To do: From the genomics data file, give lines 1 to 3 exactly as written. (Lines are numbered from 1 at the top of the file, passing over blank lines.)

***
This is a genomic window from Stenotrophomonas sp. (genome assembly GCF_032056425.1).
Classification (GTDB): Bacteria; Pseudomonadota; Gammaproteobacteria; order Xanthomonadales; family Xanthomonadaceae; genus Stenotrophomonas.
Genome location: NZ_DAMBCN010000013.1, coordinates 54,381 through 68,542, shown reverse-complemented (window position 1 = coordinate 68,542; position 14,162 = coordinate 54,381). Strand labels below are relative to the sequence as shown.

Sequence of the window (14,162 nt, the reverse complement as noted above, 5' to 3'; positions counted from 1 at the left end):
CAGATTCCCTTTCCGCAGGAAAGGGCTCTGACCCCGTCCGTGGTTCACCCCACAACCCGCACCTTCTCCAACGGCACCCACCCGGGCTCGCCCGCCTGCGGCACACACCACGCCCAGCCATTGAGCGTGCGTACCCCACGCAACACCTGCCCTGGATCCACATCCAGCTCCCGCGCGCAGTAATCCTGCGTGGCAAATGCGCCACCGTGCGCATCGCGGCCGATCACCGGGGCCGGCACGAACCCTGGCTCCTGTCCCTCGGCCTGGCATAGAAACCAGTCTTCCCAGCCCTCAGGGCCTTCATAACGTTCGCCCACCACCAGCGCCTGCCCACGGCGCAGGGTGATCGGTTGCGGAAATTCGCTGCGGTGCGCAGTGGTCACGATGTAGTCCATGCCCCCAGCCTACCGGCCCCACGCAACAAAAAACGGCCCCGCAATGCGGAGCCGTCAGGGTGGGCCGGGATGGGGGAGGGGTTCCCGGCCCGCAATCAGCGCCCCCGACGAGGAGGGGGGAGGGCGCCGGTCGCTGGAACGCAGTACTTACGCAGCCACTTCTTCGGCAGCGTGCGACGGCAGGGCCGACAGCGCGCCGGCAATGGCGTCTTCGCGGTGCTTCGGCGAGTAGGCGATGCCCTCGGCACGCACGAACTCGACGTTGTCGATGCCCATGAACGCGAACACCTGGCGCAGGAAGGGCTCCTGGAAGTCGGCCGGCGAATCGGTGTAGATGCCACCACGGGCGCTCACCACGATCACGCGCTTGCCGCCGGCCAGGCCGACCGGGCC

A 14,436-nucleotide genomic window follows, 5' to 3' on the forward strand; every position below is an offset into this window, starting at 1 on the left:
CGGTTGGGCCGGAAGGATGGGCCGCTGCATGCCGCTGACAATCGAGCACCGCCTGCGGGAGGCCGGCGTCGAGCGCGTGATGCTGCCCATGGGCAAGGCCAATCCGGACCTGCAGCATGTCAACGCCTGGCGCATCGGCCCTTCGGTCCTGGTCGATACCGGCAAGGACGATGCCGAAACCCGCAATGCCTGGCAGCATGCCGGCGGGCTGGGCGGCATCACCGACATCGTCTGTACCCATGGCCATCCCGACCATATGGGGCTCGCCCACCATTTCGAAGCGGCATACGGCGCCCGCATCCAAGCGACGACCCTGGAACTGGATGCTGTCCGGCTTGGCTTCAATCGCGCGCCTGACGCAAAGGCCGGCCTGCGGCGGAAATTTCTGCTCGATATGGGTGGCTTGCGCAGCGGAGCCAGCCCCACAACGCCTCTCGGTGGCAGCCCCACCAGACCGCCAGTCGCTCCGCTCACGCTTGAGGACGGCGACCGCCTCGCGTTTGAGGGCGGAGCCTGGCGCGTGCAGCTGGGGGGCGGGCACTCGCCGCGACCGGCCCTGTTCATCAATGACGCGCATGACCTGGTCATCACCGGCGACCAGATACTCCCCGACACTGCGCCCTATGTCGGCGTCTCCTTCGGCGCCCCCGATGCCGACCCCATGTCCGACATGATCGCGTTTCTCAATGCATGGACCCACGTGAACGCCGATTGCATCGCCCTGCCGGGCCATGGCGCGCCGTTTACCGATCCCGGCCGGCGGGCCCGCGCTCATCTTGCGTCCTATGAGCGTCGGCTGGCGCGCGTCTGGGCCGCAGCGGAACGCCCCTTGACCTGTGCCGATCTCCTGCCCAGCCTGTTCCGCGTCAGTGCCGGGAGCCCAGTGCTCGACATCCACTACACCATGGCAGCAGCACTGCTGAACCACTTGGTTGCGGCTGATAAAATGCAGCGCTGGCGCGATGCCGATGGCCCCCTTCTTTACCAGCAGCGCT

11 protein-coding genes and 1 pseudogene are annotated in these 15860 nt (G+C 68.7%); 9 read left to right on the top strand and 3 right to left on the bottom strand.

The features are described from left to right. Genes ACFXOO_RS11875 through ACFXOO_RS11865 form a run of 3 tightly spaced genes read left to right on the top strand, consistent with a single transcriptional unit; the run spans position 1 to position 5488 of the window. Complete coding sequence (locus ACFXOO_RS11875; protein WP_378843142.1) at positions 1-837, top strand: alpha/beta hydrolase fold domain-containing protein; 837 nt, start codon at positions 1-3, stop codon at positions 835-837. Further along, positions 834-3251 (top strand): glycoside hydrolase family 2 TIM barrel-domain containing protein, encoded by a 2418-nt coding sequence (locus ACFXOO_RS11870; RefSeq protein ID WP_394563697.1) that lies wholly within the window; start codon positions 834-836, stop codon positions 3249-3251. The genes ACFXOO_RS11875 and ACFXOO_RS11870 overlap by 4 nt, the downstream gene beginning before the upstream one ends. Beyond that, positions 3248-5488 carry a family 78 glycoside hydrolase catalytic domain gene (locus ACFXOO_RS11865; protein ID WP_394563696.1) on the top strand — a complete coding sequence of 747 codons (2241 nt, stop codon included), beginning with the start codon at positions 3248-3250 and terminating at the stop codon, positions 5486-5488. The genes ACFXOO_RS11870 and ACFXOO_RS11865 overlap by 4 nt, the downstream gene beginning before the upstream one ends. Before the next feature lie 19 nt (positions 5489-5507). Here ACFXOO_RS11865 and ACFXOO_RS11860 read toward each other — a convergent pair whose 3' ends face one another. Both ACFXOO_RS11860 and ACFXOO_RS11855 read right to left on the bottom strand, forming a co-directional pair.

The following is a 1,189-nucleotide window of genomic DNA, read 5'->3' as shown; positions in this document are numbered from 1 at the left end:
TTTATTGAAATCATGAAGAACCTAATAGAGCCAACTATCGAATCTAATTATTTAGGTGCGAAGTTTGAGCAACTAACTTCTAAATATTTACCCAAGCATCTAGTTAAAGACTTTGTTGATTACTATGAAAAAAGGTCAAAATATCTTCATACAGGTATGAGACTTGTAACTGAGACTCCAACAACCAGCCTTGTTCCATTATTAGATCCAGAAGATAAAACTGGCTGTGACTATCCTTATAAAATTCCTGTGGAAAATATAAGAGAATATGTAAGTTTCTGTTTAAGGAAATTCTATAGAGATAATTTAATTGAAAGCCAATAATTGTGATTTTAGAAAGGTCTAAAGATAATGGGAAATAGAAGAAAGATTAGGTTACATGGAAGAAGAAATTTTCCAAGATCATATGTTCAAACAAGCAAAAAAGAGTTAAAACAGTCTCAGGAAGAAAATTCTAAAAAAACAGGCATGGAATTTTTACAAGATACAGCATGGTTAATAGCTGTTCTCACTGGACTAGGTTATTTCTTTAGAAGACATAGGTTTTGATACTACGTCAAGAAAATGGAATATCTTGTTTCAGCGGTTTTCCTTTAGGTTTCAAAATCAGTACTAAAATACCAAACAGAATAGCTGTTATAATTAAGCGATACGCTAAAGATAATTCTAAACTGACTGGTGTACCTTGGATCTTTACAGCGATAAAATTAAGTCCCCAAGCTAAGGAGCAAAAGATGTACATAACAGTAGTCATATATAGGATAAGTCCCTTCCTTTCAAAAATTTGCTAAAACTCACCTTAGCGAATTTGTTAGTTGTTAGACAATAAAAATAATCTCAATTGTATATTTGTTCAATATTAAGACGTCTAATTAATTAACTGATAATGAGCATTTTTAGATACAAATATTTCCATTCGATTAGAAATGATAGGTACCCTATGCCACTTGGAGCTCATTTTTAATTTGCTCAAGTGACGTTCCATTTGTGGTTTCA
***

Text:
This is a genomic window from Stenotrophomonas sp. (genome assembly GCF_032056425.1).
Classification (GTDB): Bacteria; Pseudomonadota; Gammaproteobacteria; order Xanthomonadales; family Xanthomonadaceae; genus Stenotrophomonas.
Genome location: NZ_DAMBCN010000013.1, coordinates 54,381 through 68,542, shown reverse-complemented (window position 1 = coordinate 68,542; position 14,162 = coordinate 54,381). Strand labels below are relative to the sequence as shown.